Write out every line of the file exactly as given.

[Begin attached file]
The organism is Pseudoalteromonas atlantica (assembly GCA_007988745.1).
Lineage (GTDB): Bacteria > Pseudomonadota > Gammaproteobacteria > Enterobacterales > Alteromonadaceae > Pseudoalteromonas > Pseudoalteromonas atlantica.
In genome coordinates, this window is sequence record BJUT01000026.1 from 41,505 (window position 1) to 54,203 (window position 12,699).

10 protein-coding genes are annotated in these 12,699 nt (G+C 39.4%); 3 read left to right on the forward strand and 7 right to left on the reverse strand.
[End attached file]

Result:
The organism is Pseudoalteromonas atlantica (assembly GCA_007988745.1).
Lineage (GTDB): Bacteria > Pseudomonadota > Gammaproteobacteria > Enterobacterales > Alteromonadaceae > Pseudoalteromonas > Pseudoalteromonas atlantica.
In genome coordinates, this window is sequence record BJUT01000026.1 from 41,505 (window position 1) to 54,203 (window position 12,699).

10 protein-coding genes are annotated in these 12,699 nt (G+C 39.4%); 3 read left to right on the forward strand and 7 right to left on the reverse strand.